While we do not need to know which drugs are used to treat which tumors at this point, why is it important to note, for example, that there is a difference in the tumors treated with Vincristine and Vinblastine?
- Mechanistically comparable drugs, like docetaxel and paclitaxel, or vincristine & vinblastine, show differences in clinical utility
- Even within a drug class, for example the anthracyclines
(doxorubicin and daunorubicin), the presence or absence of as little as a terminal hydroxyl function can play a
significant role in the spectrum of antitumor activity
What are the MOA and MOR of the VINCA ALKALOIDS?
- Naturally occuring cancer chemotherapy agents extracted from periwinkle plant (vincristine, vinblastine)
- MOA: block alpha-beta tubulin polymerization by binding to beta tubulin (preferentially, the + end), causing metaphase arrest and apoptosis
- MOR: mutation in the beta-tubulin structure, reducing drug affinity for target; universal MORs incl. increased drug efflux via active pump proteins (aka, multi-drug resistance protein, MRP, breast cancer resistance protein, BCRP, or P-glycoprotein)
- NOTE: cell cycle specific (only M phase)
How are the VINCA ALKALOIDS administered and eliminated? What are the associated toxicities?
- IV admin; hepatic elim
- Toxicity: myelosuppression
1. Leukopenia with vinblastine, NOT vincristine
2. Hair loss and local cellulitis if extravasated
3. May cause neurotoxic symptoms
4. Extravasational necrosis
- Vincristine only toxicity:
1. More pronounced cumulative neurotoxic effects
2. Inadvertent ITH admin produces fatal central nuerotoxicity, w/seizures and irreversible coma
3. High dose causes severe constipation
What are the MOA and MOR of the TAXANES?
- Docataxel: semi-synthetic, non-toxic European Yew tree extract
- Paclitaxel: semi-synthetic from Pacific Yew tree
- MOA: binds to beta-tubulin, stabilizing interactions b/t tubulin subunits, inhibiting disassembly of microtubules; nucleus essentially becomes filled with microtubules
- MOR: efflux, target mutation
- Both IV, but relatively insoluble, so must be admin w/surfactant, which can affect pK of solubilized drug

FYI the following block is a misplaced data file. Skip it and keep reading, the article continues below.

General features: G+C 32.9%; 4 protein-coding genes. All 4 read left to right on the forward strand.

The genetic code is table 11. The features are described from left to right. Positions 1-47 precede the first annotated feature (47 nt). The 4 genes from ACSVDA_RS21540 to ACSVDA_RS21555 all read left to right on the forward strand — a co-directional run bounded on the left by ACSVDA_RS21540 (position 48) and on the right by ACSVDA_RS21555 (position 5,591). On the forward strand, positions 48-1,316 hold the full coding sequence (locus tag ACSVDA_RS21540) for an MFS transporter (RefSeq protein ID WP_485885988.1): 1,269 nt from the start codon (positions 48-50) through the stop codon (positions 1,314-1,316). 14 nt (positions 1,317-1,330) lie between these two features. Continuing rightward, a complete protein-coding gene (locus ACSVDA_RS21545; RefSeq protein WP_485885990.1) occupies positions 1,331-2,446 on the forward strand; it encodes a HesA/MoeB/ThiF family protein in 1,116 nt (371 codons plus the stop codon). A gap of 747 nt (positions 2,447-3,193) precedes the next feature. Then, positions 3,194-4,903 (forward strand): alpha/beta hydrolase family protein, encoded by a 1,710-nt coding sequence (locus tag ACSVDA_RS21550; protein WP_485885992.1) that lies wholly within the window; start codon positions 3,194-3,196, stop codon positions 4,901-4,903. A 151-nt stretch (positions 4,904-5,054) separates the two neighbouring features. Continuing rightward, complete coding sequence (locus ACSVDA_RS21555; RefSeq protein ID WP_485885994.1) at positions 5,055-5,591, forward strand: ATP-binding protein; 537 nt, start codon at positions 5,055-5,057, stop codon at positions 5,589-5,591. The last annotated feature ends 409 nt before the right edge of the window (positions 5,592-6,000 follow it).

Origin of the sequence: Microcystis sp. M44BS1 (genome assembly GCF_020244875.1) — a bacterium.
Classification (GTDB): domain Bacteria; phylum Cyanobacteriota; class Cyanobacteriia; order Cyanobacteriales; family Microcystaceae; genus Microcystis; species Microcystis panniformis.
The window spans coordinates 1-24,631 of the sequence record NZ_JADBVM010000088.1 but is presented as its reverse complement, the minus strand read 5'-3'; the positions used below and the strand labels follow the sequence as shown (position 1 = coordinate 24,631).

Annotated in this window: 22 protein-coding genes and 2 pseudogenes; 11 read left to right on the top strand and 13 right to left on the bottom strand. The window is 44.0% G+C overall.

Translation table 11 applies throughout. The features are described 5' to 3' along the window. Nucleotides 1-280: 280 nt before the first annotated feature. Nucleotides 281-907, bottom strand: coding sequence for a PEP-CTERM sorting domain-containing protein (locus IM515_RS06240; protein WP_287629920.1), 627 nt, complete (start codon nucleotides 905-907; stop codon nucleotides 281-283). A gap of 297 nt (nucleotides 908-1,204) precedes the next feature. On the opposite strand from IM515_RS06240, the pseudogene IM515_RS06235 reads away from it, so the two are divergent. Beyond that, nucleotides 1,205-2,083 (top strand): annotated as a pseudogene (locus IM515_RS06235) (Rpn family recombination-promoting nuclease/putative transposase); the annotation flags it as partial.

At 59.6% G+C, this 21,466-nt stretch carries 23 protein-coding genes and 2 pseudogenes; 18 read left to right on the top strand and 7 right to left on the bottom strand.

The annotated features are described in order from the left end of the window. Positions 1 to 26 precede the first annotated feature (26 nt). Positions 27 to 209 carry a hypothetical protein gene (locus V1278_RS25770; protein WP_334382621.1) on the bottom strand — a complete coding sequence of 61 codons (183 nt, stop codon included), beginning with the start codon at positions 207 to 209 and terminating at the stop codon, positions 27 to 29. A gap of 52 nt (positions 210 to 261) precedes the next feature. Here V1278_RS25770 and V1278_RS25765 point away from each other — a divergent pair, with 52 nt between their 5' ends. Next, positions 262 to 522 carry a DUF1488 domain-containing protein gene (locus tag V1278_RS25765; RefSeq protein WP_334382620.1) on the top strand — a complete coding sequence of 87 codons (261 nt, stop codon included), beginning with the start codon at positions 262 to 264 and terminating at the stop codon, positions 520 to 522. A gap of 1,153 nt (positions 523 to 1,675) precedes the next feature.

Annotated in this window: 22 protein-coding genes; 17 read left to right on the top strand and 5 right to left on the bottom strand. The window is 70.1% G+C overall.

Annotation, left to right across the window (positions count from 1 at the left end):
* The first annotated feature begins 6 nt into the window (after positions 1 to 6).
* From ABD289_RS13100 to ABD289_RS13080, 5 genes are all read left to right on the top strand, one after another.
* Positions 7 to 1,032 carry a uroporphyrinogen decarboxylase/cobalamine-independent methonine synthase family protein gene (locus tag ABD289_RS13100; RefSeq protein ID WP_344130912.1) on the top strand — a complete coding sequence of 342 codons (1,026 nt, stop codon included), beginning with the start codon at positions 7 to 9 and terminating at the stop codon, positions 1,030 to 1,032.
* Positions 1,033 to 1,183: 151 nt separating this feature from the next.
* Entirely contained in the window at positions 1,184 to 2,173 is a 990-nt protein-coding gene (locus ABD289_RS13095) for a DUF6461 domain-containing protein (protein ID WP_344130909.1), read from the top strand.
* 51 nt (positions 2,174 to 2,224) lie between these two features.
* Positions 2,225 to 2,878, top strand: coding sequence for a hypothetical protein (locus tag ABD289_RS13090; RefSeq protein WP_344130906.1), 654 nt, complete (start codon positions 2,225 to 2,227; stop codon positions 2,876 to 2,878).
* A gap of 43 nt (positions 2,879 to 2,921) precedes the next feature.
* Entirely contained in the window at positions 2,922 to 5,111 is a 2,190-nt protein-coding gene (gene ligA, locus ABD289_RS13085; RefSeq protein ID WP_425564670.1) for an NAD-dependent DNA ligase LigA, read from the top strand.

1. Cremaphor w/Pac; polysorbate 80 w/Doca
- NOTE: cell cycle specific (only M phase)
What are the TAXANE toxicities?
- Extensive CYP metabolism
- Both: peripheral neuropathy (high w/Pac), blood dyscrasias (diseases)
- Paclitaxel: bone marrow suppression, hypersensitivity infusion reactions (prophylactic antihistamines and steroids)
- Docetaxel (>potency): more severe, but short-lived, neutropenia, lower incidence of hypersensitivity
Describe the neurotoxicity of anticancer drugs, and provide examples.
- Cumulative and sometimes irreversible toxicity
- Vincas/taxanes affect distal nerve axons, which rely on microtubules to transport nutrients along axon
- Platinum drugs accumulate in ganglion cells, and damage or oxidative stress = apoptosis
- Peripheral neuropathy: paresthesias in stocking-glove distribution, areflexia (reflex loss), loss of proprioception and vibratory sensation, and loss of taste
What is stocking-glove neuropathy?
- Pts report tingling that originates in fingertips and toes, progressing to palms and soles, and stopping abruptly at wrists and ankles
- Dose reductions and chemo mods required to prevent progression and attempt to reverse neuropathy (onset doesn't seem 2 correlate w/specific or cumulative dose)
- No easy correlation b/t accumulated dose and toxicity; once tx completed, some or all lost function may return, but not always
- Routine evaluation of peripheral nerve function with vinca alkaloids, taxanes, and platinum drugs
What is the MOA of the CAMPTOTHECINS?
- Stabilize DNA-topoisomerase I cleavable complex: ss and dsDNA breaks
- Water-soluble derivatives of camptothecin (CPT), a cytotoxic plant alkaloid isolated from the Chinese tree Camptotheca acuminata (happy tree, cancer tree, or tree of life)
- Cell-cycle non-specific
- Topoisomerase I: energy-dependent enzyme that cuts one of two strands of DNA, relaxes, and reanneals
- C20: CH2CH3, OH, ring conformation essential for activity
What are the MOR to the CAMPTOTHECINS?
- G2 arrest correlates w/descreased drug sensitivity
- In vitro: increased efflux (P-gp, MRP, BCRP), mutation or decreased expression of target, Topo I
What are the toxicities of IRINOTECAN and TOPOTECAN?
- Both IV; 1/2 life of Irinotecan > Topotecan
- Irinotecan: hepatic metabolism
1. UGT phase II metabolism polymorphisms impact clinical use: DEC conjugation = INC neutropenia (severe toxicity in pts w/Gilbert syndrome due to SNP in UDP-glucuronosyltransferase 1A1 gene)
2. Dose-limiting diarrhea: >24hr, Loperamidine effective except in severe cases (generally resolves in week; rarely fatal)
3. <24hr AchE inhibition responsive to atropine (helps stabilize heart b/c AchE inhibition causes hyperstimulated PARA b/c no ACTH breakdown)
4. Myelosuppression: anemia, leukopenia, neutropenia
5. N/V, mucositis, allopecia
6. Elevation in hepatic enzymes
- Topotecan: renal elimination; dose adjustment
1. Neutropenia, +/- thrombocytopenia
2. Mucositis and diarrhea, N/V, elevated hepatic enzymes
What are the MOA, MOR, and toxicities for ETOPOSIDE?
- Semisynthetic drug from resin of mandrake root
- MOA: forms complex with topo-II and DNA
- Oral admin, renal elim
- MOR: INC efflux; mutated or DEC topo II expression
- Toxicity: myelosuppression and allopecia
What are the MOA and MOR of the ANTHRACYCLINS?
- Dox and Dauno originally isolated from soil mold, Streptomyces (subsequent agents semi-synthetic)